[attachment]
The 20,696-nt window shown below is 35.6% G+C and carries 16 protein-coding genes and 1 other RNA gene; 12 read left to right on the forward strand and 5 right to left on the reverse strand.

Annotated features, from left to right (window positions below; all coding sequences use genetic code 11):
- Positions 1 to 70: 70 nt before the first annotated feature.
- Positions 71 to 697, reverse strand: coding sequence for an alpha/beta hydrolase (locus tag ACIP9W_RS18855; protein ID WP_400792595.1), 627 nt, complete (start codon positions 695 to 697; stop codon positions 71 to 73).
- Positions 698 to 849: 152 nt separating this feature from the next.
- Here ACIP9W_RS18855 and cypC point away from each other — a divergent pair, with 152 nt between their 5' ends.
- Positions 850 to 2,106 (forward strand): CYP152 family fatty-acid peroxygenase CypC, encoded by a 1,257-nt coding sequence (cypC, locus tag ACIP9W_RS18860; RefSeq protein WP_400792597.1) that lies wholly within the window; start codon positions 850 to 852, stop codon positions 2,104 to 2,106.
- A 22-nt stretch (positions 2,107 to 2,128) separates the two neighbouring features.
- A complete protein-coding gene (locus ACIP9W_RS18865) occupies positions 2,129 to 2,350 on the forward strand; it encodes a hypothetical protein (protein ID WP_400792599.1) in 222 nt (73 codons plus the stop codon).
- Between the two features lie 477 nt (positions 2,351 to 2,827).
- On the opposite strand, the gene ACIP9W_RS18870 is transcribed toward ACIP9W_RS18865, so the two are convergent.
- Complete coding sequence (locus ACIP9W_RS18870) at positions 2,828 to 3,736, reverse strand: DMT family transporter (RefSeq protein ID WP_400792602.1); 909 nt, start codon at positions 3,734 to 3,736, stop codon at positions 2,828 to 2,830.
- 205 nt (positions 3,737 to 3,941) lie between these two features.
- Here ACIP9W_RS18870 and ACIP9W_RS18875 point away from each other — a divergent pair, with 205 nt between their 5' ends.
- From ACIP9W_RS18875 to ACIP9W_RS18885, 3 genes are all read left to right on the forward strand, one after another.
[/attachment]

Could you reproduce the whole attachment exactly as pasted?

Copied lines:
The 20,696-nt window shown below is 35.6% G+C and carries 16 protein-coding genes and 1 other RNA gene; 12 read left to right on the forward strand and 5 right to left on the reverse strand.

Annotated features, from left to right (window positions below; all coding sequences use genetic code 11):
- Positions 1 to 70: 70 nt before the first annotated feature.
- Positions 71 to 697, reverse strand: coding sequence for an alpha/beta hydrolase (locus tag ACIP9W_RS18855; protein ID WP_400792595.1), 627 nt, complete (start codon positions 695 to 697; stop codon positions 71 to 73).
- Positions 698 to 849: 152 nt separating this feature from the next.
- Here ACIP9W_RS18855 and cypC point away from each other — a divergent pair, with 152 nt between their 5' ends.
- Positions 850 to 2,106 (forward strand): CYP152 family fatty-acid peroxygenase CypC, encoded by a 1,257-nt coding sequence (cypC, locus tag ACIP9W_RS18860; RefSeq protein WP_400792597.1) that lies wholly within the window; start codon positions 850 to 852, stop codon positions 2,104 to 2,106.
- A 22-nt stretch (positions 2,107 to 2,128) separates the two neighbouring features.
- A complete protein-coding gene (locus ACIP9W_RS18865) occupies positions 2,129 to 2,350 on the forward strand; it encodes a hypothetical protein (protein ID WP_400792599.1) in 222 nt (73 codons plus the stop codon).
- Between the two features lie 477 nt (positions 2,351 to 2,827).
- On the opposite strand, the gene ACIP9W_RS18870 is transcribed toward ACIP9W_RS18865, so the two are convergent.
- Complete coding sequence (locus ACIP9W_RS18870) at positions 2,828 to 3,736, reverse strand: DMT family transporter (RefSeq protein ID WP_400792602.1); 909 nt, start codon at positions 3,734 to 3,736, stop codon at positions 2,828 to 2,830.
- 205 nt (positions 3,737 to 3,941) lie between these two features.
- Here ACIP9W_RS18870 and ACIP9W_RS18875 point away from each other — a divergent pair, with 205 nt between their 5' ends.
- From ACIP9W_RS18875 to ACIP9W_RS18885, 3 genes are all read left to right on the forward strand, one after another.